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Green Bean and Corn Succotash

During the Easter weekend, I spent time with family which, of course, means the over-consumption of food.  Not wanting to contribute to the fat-fest that is Easter (and thus contribute to the size of my thighs) I decided to make some slightly healthier (but also tasty) options for our family gathering.  I quickly made a Tuna Loaf , which everyone always enjoys and, if there’s leftovers, can be eaten the next day and freezes well too.

I then thought about making a salad.  Now, I eat salad pretty much every single day.  Which can get a little bit dull, to be honest.  I didn’t want to make the usual lettuce-cucumber-tomato scenario, so I went with this yummy Green Bean and Corn Succotash.  My ex Mother-in-Law used to make this for me whenever we got together for a family event.  It is fresh and vibrant and so colourful.  This isn’t her exact recipe – I haven’t been able to find her original one (which I put somewhere very safe and now, well, you can guess the rest) but it is pretty close and I reckon, with some tweaking, one day I might replicate hers exactly.  In the meantime, I will enjoy some delicious trial and error 🙂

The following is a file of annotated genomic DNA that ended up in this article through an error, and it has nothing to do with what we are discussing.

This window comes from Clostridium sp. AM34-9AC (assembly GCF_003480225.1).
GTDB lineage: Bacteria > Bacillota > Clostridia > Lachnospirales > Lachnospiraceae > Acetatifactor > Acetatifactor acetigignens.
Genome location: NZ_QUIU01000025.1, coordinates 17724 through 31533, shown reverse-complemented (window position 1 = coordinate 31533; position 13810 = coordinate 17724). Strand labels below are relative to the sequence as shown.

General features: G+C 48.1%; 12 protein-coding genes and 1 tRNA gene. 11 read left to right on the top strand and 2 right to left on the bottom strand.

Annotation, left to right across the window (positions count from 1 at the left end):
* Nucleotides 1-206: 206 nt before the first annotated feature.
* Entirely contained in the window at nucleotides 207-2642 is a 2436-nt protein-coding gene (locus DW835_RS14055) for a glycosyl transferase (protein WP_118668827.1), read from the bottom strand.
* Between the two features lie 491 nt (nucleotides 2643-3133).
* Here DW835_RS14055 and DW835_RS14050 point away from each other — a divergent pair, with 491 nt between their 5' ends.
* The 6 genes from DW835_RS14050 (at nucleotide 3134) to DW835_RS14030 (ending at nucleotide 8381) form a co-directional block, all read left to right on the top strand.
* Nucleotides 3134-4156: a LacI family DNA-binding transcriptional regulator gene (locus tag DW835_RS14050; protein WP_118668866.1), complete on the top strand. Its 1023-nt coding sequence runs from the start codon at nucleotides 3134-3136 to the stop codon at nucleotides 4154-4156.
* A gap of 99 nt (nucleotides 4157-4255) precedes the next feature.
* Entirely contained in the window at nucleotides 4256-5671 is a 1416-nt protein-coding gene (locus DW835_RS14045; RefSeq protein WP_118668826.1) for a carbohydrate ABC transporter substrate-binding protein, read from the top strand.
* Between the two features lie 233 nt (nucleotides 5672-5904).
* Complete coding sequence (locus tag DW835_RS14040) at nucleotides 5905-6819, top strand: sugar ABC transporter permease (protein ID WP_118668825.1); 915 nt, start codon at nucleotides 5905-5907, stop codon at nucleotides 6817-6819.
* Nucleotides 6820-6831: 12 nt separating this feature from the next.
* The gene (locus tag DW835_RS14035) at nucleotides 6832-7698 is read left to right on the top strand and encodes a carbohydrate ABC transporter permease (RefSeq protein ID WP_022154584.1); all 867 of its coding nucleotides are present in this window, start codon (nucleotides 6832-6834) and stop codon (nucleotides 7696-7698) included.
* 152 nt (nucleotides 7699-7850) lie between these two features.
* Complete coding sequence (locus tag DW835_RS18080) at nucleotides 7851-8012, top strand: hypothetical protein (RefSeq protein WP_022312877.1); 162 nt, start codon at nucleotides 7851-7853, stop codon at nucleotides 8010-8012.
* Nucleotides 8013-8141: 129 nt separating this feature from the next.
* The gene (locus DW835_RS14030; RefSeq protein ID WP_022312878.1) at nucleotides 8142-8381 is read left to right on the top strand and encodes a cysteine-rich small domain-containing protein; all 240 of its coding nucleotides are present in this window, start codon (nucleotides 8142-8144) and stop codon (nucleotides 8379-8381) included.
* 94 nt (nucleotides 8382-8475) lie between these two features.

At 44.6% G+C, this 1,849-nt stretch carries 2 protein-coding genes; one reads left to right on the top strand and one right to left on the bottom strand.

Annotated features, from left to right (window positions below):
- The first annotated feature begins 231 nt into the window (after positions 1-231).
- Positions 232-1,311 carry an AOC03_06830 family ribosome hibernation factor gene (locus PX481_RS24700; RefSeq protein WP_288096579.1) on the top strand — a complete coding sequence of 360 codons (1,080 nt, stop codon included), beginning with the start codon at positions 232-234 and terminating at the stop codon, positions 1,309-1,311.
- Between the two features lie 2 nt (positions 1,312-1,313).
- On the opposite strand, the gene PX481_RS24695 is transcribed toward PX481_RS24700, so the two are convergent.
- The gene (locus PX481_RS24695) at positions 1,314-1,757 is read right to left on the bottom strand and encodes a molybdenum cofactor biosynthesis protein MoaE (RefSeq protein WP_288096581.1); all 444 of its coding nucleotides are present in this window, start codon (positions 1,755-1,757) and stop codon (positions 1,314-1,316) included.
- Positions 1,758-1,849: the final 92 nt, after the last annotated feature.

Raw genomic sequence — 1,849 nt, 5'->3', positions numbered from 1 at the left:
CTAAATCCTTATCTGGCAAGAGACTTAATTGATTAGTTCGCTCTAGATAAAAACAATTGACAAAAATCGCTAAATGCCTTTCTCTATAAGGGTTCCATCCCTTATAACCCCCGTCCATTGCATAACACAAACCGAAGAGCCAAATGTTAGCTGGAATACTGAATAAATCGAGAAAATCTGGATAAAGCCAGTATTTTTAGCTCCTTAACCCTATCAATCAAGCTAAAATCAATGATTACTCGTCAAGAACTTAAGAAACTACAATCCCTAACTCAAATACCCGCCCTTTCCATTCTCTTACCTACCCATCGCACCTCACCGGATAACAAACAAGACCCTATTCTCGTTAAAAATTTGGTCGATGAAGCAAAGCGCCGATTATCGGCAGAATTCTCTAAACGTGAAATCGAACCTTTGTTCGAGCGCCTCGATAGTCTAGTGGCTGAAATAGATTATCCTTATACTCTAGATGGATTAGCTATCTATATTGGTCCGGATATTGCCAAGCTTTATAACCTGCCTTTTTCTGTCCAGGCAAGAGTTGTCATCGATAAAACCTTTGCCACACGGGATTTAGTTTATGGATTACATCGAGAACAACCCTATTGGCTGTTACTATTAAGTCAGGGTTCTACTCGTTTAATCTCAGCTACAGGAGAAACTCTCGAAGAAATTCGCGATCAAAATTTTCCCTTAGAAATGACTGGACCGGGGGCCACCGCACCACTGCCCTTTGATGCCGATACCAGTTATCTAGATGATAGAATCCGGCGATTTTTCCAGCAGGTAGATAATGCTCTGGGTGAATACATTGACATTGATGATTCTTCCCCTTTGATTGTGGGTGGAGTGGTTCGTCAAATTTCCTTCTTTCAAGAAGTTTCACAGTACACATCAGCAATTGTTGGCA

This recipe, below, is adapted from Celebratemag.com

Ingredients

350g green beans, trimmed and cut into 1-inch pieces

1/4 cup plus 2 tablespoons extra-virgin olive oil, divided

1 small red onion, diced

3 cups corn kernels (fresh, or frozen, drained and cooled)

1/2 red capsicum, diced

1/4 cup chopped fresh herbs: parsley, basil, or cilantro

2 tablespoons white-wine vinegar

1 teaspoon sugar (start with 1/2 tsp, then add other half if you think it needs it!)

1 teaspoon wholegrain mustard

1/2 teaspoon salt

1/2 teaspoon freshly ground black pepper

Method

  1. In a medium saucepan, cook green beans in boiling, salted water until bright green and barely tender, 2 minutes. Plunge beans into ice water to stop the cooking process; drain well on paper towels.
  2. Sauté diced onions until softened, 3 to 4 minutes, in the 2 tbs olive oil. Transfer to a large bowl, and let cool.
  3. Add corn, beans, capsicum and herbs to onions, tossing to combine;
  4. In a small jar, combine remaining 1/4 cup olive oil, vinegar, sugar, salt, mustard, and pepper; cover and shake to blend. Dressing can be made up to 1 day ahead and stored at room temperature.
  5. Just before serving, cover, and shake dressing jars to blend; drizzle on salads.

Voila!  Yummy, healthy and a bit of a change from a boring green salad.

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Thank you for popping in 🙂

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Cauliflower and Feta Fritters

Everyone is so into cauliflower right now.  It seems everywhere I look there’s cauliflower rice, pizza bases made with cauliflower, and cauliflower mash to replace the good old potato variety.  I have a slight issue with this humble brassica – it gives me tummy ache – and I have to be very careful about eating it.  Sometimes I can have it and it causes no problems but, other times, it KILLS ME and leaves me writhing about in agony wishing for death.  It’s not pretty.